In the latest episode of Crazy Ex-Girlfriend, the CW networks' highly acclaimed musical drama, the shows protagonist, Rebecca Bunch (Rachel Bloom), is at an all time low. Within the course of five episodes she has been left at the altar, cruelly lashed out at her friends, abandoned a promising new relationship, walked out of her job, had her murky mental health history exposed, slept with her ex boyfriend's ill father, and been forced to retreat to her notoriously prickly mother's (Tovah Feldshuh) uncaring guardianship. It's to the show's credit that none of this feels remotely ridiculous or emotionally manipulative.

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9

Winner of the 2017 Ameripolitan Music Award for Best Rockabilly Female stakes her claim with her band on accomplished new set.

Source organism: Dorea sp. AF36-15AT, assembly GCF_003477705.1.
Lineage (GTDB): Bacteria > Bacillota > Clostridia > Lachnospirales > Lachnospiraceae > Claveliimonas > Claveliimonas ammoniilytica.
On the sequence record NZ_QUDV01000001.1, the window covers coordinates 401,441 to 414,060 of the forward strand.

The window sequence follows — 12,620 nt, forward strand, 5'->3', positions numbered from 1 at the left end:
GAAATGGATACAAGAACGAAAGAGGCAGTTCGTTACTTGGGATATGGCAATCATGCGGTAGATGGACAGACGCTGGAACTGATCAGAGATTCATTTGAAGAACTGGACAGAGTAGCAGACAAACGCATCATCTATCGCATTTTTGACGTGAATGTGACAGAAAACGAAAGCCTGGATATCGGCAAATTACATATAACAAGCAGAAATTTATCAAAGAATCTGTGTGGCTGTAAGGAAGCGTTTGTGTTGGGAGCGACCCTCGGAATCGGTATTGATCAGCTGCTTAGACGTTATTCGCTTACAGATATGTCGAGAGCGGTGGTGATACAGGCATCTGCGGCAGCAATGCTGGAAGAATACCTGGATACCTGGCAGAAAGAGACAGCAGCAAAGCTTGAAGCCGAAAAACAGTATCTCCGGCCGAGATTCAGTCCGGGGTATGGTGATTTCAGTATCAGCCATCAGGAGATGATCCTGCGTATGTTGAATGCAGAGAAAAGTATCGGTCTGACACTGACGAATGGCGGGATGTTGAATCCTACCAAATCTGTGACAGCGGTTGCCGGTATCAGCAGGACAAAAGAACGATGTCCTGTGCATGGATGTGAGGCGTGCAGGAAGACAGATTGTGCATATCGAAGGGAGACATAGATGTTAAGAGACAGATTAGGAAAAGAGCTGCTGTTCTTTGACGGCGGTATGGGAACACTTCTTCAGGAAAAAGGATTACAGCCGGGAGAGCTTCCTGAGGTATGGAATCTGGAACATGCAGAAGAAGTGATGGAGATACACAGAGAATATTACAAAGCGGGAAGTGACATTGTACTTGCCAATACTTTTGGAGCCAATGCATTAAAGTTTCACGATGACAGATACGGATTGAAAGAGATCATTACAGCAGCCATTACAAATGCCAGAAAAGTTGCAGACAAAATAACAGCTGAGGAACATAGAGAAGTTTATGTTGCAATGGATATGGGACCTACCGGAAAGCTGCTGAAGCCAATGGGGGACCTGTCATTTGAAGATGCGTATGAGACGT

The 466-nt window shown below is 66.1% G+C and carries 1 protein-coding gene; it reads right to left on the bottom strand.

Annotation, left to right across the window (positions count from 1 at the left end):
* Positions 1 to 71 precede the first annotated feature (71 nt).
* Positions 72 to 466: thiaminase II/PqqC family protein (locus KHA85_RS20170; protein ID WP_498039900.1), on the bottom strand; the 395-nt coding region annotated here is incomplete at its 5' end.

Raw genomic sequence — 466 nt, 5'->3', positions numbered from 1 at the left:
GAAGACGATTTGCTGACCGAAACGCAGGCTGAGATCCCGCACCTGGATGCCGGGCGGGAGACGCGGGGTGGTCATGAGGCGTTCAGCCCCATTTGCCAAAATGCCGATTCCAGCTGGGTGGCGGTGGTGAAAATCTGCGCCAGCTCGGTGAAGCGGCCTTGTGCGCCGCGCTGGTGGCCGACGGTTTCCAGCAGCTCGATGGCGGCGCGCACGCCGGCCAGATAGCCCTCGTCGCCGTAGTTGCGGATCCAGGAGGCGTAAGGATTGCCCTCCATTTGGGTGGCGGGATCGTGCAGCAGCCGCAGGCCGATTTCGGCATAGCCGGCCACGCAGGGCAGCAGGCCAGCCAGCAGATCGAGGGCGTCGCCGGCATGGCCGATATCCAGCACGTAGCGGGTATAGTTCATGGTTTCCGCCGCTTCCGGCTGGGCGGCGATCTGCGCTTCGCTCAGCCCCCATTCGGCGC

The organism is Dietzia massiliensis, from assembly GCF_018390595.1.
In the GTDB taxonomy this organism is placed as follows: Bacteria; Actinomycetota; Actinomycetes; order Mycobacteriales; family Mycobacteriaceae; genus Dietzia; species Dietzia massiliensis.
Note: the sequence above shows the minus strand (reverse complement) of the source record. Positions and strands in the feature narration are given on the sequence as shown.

Lara Hope & The Ark-Tones

Love You To Life

Label: Self-released
Release Date: 2017-08-11
Amazon
iTunes

Lara Hope and her band of roots rockin' country and rockabilly rabble rousers in the Ark-Tones have been the not so best kept secret of the Hudson Valley, New York music scene for awhile now.

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8

To be a migrant worker in America is to relearn the basic skills of living. Imagine doing that in your 60s and 70s, when you thought you'd be retired.


Nomadland: Surviving America in the Twenty-First Century

Publisher: W. W. Norton
Author: Jessica Bruder
Publication date: 2017-09
Amazon

There's been much hand-wringing over the state of the American economy in recent years. After the 2008 financial crisis upended middle-class families, we now live with regular media reports of recovery and growth -- as well as rising inequality and decreased social mobility. We ponder what kind of future we're creating for our children, while generally failing to consider who has already fallen between the gaps.

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7